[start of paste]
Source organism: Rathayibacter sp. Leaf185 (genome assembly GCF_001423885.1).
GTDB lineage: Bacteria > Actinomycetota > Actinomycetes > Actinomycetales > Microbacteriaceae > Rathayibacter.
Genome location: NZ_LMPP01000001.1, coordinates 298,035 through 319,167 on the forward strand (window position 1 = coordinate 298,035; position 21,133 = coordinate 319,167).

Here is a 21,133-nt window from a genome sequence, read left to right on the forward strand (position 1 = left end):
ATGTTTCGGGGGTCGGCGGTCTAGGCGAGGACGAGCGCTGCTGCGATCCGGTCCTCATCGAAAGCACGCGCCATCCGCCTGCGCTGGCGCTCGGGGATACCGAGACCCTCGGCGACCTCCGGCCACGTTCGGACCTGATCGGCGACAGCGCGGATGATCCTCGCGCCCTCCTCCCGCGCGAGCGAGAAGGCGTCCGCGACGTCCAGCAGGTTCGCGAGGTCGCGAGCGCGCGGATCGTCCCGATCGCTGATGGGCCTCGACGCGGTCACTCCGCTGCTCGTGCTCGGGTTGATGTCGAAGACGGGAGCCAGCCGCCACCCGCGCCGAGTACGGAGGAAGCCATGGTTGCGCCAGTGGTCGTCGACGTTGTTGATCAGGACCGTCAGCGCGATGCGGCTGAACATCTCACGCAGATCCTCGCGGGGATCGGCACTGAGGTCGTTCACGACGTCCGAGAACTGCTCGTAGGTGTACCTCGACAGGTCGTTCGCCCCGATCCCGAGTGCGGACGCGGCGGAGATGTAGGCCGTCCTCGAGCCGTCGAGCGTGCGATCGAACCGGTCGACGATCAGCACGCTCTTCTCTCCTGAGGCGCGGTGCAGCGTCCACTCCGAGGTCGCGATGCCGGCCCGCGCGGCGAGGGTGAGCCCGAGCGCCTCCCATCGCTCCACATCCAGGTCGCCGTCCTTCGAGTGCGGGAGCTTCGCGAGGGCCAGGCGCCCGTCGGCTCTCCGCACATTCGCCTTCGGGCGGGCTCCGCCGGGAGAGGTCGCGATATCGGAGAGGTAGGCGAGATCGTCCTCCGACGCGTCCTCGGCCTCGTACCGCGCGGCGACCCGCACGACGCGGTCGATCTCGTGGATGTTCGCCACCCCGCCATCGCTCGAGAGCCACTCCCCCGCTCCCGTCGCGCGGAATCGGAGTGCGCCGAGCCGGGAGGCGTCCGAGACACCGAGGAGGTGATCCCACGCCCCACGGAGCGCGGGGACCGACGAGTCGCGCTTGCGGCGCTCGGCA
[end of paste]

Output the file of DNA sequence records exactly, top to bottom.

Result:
Source organism: Rathayibacter sp. Leaf185 (genome assembly GCF_001423885.1).
GTDB lineage: Bacteria > Actinomycetota > Actinomycetes > Actinomycetales > Microbacteriaceae > Rathayibacter.
Genome location: NZ_LMPP01000001.1, coordinates 298,035 through 319,167 on the forward strand (window position 1 = coordinate 298,035; position 21,133 = coordinate 319,167).

Here is a 21,133-nt window from a genome sequence, read left to right on the forward strand (position 1 = left end):
ATGTTTCGGGGGTCGGCGGTCTAGGCGAGGACGAGCGCTGCTGCGATCCGGTCCTCATCGAAAGCACGCGCCATCCGCCTGCGCTGGCGCTCGGGGATACCGAGACCCTCGGCGACCTCCGGCCACGTTCGGACCTGATCGGCGACAGCGCGGATGATCCTCGCGCCCTCCTCCCGCGCGAGCGAGAAGGCGTCCGCGACGTCCAGCAGGTTCGCGAGGTCGCGAGCGCGCGGATCGTCCCGATCGCTGATGGGCCTCGACGCGGTCACTCCGCTGCTCGTGCTCGGGTTGATGTCGAAGACGGGAGCCAGCCGCCACCCGCGCCGAGTACGGAGGAAGCCATGGTTGCGCCAGTGGTCGTCGACGTTGTTGATCAGGACCGTCAGCGCGATGCGGCTGAACATCTCACGCAGATCCTCGCGGGGATCGGCACTGAGGTCGTTCACGACGTCCGAGAACTGCTCGTAGGTGTACCTCGACAGGTCGTTCGCCCCGATCCCGAGTGCGGACGCGGCGGAGATGTAGGCCGTCCTCGAGCCGTCGAGCGTGCGATCGAACCGGTCGACGATCAGCACGCTCTTCTCTCCTGAGGCGCGGTGCAGCGTCCACTCCGAGGTCGCGATGCCGGCCCGCGCGGCGAGGGTGAGCCCGAGCGCCTCCCATCGCTCCACATCCAGGTCGCCGTCCTTCGAGTGCGGGAGCTTCGCGAGGGCCAGGCGCCCGTCGGCTCTCCGCACATTCGCCTTCGGGCGGGCTCCGCCGGGAGAGGTCGCGATATCGGAGAGGTAGGCGAGATCGTCCTCCGACGCGTCCTCGGCCTCGTACCGCGCGGCGACCCGCACGACGCGGTCGATCTCGTGGATGTTCGCCACCCCGCCATCGCTCGAGAGCCACTCCCCCGCTCCCGTCGCGCGGAATCGGAGTGCGCCGAGCCGGGAGGCGTCCGAGACACCGAGGAGGTGATCCCACGCCCCACGGAGCGCGGGGACCGACGAGTCGCGCTTGCGGCGCTCGGCA